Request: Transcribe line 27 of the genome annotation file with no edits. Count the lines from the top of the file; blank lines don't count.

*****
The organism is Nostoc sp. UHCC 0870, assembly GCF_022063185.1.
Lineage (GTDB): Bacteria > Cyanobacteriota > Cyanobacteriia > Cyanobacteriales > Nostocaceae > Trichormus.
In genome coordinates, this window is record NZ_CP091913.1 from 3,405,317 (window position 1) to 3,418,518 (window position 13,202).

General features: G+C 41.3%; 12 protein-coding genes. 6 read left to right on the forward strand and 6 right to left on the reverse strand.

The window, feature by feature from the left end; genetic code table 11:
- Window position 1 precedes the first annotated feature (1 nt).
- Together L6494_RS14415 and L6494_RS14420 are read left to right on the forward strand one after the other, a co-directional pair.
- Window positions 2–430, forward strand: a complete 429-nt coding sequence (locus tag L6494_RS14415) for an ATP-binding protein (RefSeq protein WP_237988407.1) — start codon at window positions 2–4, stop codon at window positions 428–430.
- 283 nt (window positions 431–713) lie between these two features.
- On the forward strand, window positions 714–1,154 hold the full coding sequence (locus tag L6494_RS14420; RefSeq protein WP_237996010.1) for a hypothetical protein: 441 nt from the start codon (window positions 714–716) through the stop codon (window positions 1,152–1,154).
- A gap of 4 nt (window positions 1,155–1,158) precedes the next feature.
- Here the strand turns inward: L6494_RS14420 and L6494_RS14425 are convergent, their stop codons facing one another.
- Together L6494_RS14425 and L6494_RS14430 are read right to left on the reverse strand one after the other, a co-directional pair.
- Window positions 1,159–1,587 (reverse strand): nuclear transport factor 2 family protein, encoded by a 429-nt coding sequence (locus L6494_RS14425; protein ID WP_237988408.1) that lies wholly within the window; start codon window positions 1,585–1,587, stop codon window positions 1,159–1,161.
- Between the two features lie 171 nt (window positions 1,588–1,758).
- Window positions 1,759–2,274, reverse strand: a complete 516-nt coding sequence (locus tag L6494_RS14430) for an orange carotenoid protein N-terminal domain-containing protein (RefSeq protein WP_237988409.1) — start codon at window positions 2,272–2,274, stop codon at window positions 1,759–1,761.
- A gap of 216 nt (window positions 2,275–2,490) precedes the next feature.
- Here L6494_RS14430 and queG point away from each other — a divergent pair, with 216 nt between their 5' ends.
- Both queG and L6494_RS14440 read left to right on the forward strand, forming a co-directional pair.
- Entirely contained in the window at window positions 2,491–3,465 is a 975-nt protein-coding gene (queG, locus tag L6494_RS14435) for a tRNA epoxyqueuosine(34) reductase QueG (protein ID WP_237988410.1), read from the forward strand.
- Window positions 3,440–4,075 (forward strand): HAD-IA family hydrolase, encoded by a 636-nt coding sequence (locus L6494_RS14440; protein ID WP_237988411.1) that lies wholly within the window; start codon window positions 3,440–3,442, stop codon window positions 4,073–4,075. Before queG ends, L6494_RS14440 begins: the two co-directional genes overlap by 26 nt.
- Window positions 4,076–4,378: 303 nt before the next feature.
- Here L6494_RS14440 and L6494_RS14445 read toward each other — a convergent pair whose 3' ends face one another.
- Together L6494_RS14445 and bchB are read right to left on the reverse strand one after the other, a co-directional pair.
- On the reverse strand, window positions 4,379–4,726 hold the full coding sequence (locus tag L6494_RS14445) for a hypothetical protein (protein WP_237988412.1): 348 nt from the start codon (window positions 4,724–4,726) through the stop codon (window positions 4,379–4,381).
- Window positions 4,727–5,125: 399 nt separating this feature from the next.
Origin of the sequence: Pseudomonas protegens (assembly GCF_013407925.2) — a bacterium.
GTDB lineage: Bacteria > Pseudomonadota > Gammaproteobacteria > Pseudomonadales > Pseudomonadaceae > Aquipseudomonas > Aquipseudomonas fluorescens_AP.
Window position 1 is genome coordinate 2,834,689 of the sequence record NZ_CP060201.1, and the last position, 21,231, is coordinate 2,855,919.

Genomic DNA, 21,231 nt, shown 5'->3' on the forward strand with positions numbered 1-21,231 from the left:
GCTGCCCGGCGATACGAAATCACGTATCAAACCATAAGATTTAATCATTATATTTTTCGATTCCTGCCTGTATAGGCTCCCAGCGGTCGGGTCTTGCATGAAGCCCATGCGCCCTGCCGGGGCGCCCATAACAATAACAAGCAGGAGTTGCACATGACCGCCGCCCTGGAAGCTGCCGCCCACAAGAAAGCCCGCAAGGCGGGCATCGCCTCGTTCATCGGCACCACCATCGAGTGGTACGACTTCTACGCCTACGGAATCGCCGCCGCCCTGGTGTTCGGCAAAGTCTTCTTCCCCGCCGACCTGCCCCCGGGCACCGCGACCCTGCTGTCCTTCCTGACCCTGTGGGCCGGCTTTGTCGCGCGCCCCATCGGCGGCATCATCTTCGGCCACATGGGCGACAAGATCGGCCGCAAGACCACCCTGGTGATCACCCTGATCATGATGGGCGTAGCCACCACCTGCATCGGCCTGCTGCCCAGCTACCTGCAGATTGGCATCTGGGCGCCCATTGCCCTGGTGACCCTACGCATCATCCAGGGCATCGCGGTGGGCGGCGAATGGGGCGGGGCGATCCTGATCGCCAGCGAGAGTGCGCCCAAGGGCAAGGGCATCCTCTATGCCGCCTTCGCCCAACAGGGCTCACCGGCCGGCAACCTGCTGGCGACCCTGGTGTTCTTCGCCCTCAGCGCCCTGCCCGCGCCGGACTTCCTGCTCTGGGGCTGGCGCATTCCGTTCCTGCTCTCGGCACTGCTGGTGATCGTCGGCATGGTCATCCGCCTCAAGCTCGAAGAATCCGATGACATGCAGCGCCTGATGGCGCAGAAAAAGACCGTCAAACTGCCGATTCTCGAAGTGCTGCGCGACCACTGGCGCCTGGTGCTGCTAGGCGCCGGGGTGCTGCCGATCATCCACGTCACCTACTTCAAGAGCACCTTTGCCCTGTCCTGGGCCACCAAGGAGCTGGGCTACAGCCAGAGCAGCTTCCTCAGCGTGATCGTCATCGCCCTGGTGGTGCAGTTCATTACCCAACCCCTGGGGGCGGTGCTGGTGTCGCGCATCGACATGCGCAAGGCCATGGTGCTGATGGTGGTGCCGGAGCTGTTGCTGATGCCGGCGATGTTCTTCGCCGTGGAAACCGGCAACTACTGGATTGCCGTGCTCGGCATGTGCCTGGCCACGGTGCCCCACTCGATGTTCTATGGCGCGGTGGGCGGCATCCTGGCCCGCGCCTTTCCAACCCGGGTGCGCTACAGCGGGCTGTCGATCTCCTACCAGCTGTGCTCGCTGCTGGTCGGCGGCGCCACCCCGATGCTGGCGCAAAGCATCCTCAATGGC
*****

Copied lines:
Origin of the sequence: Pseudomonas protegens (assembly GCF_013407925.2) — a bacterium.